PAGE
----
Civil rights leader speaks at MLK Day of Service

By Natalie Skelton DLA Aviation Public Affairs Office

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Defense Logistics Agency Aviation welcomed civil rights leader Lonnie King Jr., as the honored guest at a Martin Luther King Jr. Day of Service presentation Jan. 30. Co-sponsored by DLA Aviation’s Procurement Process Support Directorate and Office of Equal Employment Opportunity and Diversity, King’s presentation drew nearly 350 attendees to the Frank Lotts Conference Center at Defense Supply Center Richmond, Virginia. DLA Aviation employees outside of the Richmond area were also able to view the presentation via teleconference.

Reflecting on his time working to advance civil rights in the U.S., the 81-year-old King told his audience that nonviolence is the best way to effect change across the country and that democracy, “doesn’t work on cruise control. To make change happen some noise must be made,” he said.

“The liberty bell will not ring unless you pull the cord. When you pull the cord you’re going to make some noise,” said King.

King was a founding chairman of the Atlanta Student Movement in Georgia and marched with Dr. Martin Luther King Jr., during the civil rights movement. He organized the first Freedom Rides in December 1960, was a founding member of the Student Non-Violent Coordinating Committee, and was president of the Atlanta branch of the NAACP from 1969 to 1973. King also worked for the inclusion of African-American and Hispanic talent in television broadcasting during the late 1960s and early 1970s.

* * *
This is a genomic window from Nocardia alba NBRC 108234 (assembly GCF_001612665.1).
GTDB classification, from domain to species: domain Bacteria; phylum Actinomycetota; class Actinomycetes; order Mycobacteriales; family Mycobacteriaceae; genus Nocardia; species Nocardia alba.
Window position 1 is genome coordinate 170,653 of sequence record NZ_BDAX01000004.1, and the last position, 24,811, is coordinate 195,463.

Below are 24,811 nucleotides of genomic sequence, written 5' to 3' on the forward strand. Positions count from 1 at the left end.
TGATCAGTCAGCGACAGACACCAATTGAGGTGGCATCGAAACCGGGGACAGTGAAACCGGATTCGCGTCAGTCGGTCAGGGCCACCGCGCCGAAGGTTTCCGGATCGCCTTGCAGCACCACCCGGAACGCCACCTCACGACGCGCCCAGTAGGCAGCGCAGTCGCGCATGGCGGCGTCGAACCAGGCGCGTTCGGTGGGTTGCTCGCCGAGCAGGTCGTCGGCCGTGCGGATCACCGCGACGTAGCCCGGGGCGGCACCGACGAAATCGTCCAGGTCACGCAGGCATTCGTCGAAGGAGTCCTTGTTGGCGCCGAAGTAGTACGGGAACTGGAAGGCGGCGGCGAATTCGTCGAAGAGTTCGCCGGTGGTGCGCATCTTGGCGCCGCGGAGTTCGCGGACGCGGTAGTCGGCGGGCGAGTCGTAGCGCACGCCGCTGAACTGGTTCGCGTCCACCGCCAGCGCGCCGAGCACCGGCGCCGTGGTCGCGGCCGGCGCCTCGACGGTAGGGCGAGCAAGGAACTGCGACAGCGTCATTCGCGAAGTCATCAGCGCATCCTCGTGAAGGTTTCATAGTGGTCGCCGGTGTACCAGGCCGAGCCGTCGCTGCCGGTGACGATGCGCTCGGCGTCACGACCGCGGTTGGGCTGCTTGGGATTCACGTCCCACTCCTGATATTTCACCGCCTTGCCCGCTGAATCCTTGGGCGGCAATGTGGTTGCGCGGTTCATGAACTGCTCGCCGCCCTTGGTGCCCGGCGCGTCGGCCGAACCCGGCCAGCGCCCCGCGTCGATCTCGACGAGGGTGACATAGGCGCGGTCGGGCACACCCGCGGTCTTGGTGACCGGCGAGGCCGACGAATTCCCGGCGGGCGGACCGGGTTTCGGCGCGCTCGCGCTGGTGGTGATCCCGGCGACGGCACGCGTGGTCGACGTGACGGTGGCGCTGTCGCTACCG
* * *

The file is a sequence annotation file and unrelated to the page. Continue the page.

He acknowledged the role of immigrants in forming the U.S. and of women to the civil rights movement. He said though the nation is imperfect, it is a grand experiment and everyone within its borders deserves to be treated equally under the law. “We hold these truths … that [all men] …  and they should have said women, but they didn’t … are created equal,” King said.

Cheryl Harris, inventory management specialist, Mapping Division, Customer Operations Directorate, DLA Aviation, appreciated King’s words about the importance of women to the movement.

“He mentioned women as an intricate part of the accomplishments and goals of the civil rights movement. That is a very important piece that is [often] left out,” said Harris. “They walked alongside [men]. I’m happy to hear he has acknowledged that women are an important part of change.”

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